Helena Horton & Patrick Sawer – October 6, 2018
A dramatic three stage removal operation could theoretically be mounted to rescue the Beluga whale which has found itself splashing about in the mouth of the river Thames. Animal welfare experts could use the same methods deployed to lift and fly Keiko – the whale which starred in the film Free Willy – to a safe sanctuary in 1993.
But for the moment Benny the Beluga will be allowed to remain in the Thames unhindered, unless it begins to show signs of ill health or distress. With the waters of the Thames and North Sea cooling with the onset of winter scientists believe the whale will be happy where it is until spring.
Then, if necessary they could lift it in a giant ‘wet sling’, before transferring the creature to a tank and flying it 1,148 miles to a sea sanctuary off Iceland.
It should be noted that this article is highly, highly inaccurate. British Divers Marine Life Rescue is keeping an eye on the beluga and this is what they had to say in response:
“It is rare that we have to question our British press when it comes to reporting animal welfare issues, but we do need to sadly correct an article that was published in the Telegraph on their website and Facebook pages, concerning the beluga in the Thames.
The following message has been sent to the Telegraph:
Regarding your erroneous and factually incorrect article regarding the beluga in the Thames, please pass this to your editor and make amends. For the record, I am Stephen Marsh, Operations Manager for British Divers Marine Life Rescue (BDMLR).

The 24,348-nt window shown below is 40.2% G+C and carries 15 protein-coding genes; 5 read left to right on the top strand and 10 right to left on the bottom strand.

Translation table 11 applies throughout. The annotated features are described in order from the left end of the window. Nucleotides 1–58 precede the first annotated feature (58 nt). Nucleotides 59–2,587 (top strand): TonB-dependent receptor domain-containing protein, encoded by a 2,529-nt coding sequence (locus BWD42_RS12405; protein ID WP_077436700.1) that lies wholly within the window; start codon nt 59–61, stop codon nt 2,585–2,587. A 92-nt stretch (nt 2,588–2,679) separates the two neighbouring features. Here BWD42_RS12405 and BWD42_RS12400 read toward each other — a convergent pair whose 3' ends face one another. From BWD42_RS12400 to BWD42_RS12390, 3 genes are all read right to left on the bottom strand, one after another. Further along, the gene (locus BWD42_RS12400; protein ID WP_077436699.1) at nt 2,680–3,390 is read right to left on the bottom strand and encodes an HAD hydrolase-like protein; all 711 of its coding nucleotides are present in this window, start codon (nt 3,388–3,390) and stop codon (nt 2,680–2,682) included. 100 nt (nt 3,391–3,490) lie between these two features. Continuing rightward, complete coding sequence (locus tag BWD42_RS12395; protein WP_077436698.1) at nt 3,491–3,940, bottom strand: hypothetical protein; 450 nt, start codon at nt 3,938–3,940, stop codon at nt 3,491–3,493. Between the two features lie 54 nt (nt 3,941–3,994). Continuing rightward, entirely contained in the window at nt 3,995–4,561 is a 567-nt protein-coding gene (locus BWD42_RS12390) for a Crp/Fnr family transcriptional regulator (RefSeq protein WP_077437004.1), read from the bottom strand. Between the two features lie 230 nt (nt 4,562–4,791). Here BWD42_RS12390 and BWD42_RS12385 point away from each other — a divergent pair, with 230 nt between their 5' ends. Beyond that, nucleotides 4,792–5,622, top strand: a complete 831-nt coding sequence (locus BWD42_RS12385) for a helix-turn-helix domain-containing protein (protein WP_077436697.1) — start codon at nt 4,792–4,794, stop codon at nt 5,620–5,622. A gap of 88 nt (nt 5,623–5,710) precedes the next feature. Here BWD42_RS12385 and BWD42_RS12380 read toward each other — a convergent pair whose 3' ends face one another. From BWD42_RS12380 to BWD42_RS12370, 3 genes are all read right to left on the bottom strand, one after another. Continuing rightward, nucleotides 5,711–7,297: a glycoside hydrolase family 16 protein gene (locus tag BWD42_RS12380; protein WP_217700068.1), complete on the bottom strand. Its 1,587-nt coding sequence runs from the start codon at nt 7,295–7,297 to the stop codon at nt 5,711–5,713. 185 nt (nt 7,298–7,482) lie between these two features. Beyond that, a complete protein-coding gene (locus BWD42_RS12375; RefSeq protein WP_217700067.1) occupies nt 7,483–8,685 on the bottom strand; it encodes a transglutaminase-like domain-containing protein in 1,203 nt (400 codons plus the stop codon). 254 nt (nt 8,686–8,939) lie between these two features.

As one of those at the sharp end of the beluga (if there is such a thing!) I’m afraid I’m going to have to expose this article as being incredibly far from the truth.
Chris Parsons, who we know, trust and work closely has been quoted totally out of context. He hadn’t discussed the response with BDMLR, who are the responsible organisation, and his discussion with the journalist was regarding the plans for Seallife and WDC to fly two captive belugas out of China to a sea sanctuary in Iceland.
We are looking at options but have no plans to lift the beluga in strops as we know that could be incredible stressful. We have no plans to fly it to Iceland. There are no facilities in the U.K. at Sea Life or otherwise, that have suitable pools for a beluga and bearing in mind what happened with Morgan, the killer whale rescued in the North Sea that sadly is now in captivity in Tenerife, the last thing we want is for this animal to get anywhere near a captive facility.
At the moment we are looking at options, but the decision on what we can or can’t do will be determined by the beluga itself. We don’t intend catching it, so if it doesn’t strand we’d hope it would make its own way out to the North Sea where it would at least have a chance of making it back to its home waters. If it does strand then its future will be decided by an attending vet, who will have a lot of info from others who work with beluga in Canada. They would then decide which of the many options would be best for the beluga.
What may have happened here is that a Telegraph journalist has combined this story with the great news that WDC will be taking two beluga out of captivity in China and at the moment plan to put them into a sanctuary in Iceland.
Please feel free to put the Telegraph editor in touch with me as this article will actually harm the discussions we are currently having regarding the welfare of the beluga. We did have one call from the Telegraph last week and pointed them to our website for the latest information – obviously that wasn’t a good enough story. Many thanks.”